Advantages of bamboo structural concrete may include its shrinkage and long-term durability, leading to the segregation from the concrete matrix. Bamboo is also open to structural weakness due to fungus and natural biodegrading. It is very ironic how many countries that benefit from bamboo reinforcement lack resources to develop it as a viable option to the steel that they currently depend on.

Zurich Institute believes that bamboo is also highly viable as a sustainable, economical substitute for steel-reinforced concrete structures. It has the potential to provide an alternative to the monopoly of reinforced monopoly. Bamboo has the same sustainability advantages as timber when used as a building material.

As a form of plant matter, it is an entirely renewable resource that can be rapidly replenished using natural processes. Bamboo harvesting does not interfere with the plant that is produced since its root system is left unaffected in the soil, this is totally different when it comes to timber.

A new method has been developed for incorporating bamboo into reinforced concrete, making it a more compelling replacement material for steel when it comes to shoring up structural strength. The plant's natural fibers are extracted before combining them with an organic resin.

This complex material, termed Bamboo TECH, is highly versatile and lends itself to tooling and manipulation like timber immediately it is pressed into shape. When designed using thin rods, the composite material can function as the reinforcing structural matrix for concrete in the same way as steel.

The given results show the reasonable anticipation and possibilities of using bamboo reinforcement as a replacement of steel reinforcement in concrete structures may be feasible in low-cost green construction.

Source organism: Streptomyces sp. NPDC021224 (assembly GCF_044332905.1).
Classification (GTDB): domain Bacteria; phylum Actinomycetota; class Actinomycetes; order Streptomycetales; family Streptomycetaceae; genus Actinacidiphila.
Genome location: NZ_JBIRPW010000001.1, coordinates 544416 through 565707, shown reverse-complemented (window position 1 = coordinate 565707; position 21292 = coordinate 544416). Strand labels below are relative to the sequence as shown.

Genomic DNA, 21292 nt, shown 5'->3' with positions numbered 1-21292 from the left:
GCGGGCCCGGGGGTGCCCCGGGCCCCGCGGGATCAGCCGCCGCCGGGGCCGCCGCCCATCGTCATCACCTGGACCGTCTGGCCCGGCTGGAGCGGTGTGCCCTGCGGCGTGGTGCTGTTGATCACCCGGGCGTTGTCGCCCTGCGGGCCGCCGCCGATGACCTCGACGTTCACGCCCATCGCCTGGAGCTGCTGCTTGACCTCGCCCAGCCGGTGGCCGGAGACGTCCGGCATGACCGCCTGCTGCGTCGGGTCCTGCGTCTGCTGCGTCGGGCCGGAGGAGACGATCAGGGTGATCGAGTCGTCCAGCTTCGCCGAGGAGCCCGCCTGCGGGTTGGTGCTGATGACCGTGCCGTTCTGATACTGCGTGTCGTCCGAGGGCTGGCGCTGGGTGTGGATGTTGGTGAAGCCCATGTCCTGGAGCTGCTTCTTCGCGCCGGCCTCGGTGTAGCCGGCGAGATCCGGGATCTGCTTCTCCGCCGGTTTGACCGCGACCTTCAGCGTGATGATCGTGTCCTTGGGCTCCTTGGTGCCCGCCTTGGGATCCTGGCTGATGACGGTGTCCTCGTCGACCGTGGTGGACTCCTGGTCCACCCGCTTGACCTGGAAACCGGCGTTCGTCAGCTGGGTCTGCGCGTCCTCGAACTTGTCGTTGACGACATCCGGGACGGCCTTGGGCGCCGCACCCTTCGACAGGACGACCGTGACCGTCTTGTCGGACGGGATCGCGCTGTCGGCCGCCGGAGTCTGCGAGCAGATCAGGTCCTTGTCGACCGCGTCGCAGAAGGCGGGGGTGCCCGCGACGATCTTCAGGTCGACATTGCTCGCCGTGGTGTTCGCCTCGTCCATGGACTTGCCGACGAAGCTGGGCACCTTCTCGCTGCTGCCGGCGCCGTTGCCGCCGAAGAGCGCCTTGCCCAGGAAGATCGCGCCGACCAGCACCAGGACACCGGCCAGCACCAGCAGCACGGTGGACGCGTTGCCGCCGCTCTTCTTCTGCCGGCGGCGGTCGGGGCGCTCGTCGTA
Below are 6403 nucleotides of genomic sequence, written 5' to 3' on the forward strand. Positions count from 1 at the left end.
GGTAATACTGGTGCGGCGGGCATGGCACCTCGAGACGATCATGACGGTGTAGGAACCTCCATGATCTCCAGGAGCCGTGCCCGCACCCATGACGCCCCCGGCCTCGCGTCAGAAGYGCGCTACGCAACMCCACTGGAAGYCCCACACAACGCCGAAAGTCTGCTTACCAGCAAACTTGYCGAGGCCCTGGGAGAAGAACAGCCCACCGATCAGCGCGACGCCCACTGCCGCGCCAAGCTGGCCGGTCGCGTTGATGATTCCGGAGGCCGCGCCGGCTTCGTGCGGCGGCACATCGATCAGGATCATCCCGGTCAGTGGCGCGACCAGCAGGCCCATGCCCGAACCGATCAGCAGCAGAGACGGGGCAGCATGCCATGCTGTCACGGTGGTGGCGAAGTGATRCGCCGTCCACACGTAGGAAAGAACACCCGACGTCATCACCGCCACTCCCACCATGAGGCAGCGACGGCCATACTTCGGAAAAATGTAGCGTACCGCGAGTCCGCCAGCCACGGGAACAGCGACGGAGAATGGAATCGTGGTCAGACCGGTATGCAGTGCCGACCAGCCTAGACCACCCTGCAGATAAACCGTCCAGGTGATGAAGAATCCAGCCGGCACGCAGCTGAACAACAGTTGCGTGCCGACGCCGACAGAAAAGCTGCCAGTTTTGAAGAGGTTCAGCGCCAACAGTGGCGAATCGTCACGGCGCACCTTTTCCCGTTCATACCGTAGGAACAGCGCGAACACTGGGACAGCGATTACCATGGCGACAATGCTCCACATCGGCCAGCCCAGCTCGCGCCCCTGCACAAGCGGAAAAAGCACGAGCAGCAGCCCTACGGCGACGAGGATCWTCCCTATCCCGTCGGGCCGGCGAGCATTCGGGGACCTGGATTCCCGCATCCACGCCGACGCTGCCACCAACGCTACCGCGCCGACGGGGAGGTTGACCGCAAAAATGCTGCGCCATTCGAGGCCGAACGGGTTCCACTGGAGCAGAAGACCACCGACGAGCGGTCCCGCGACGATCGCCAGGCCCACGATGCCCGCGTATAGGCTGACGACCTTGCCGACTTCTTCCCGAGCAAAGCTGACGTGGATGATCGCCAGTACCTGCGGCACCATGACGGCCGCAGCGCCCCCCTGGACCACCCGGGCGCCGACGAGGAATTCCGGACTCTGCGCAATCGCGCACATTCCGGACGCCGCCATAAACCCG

Other forms like the strength of the bamboo reinforced concrete are also increasing with age. In green buildings, bamboo use as steel replacement where the availability of material is low and the cost is high can be the better solution. It is also suggested that bamboo's involvement in green construction can lower steel use and become one of the best solutions with limited resources in the remote area for needy people.

Even if there is a long tradition of building with bamboo, the material is not utilized mostly in modern building constructions. In the previous years, architects have been using bamboo differently in their designs. From the interior finishes to bamboo constructions, bamboo application in format is still developing, and there are more new applications that we might expect. Materials used in the green design are always assessed for their environmental impact.

Bamboo can be an alternative to steel for concrete, steel, or wood, and all this dwells on the situation and the application, although more built examples and dissemination are required. Bamboo has been proven to be versatile because of its high strength-to-weight ratio, easy workability, and its availability.

In the past research, focusing on its tendency to absorb water, the bonding between the bamboo and concrete is considered the most significant problem due to the absorption of water and the bamboo culm's smooth wall. This aspect can be a source of future research, and there is a need for the development of a simple design code for the application of bamboo as a construction material.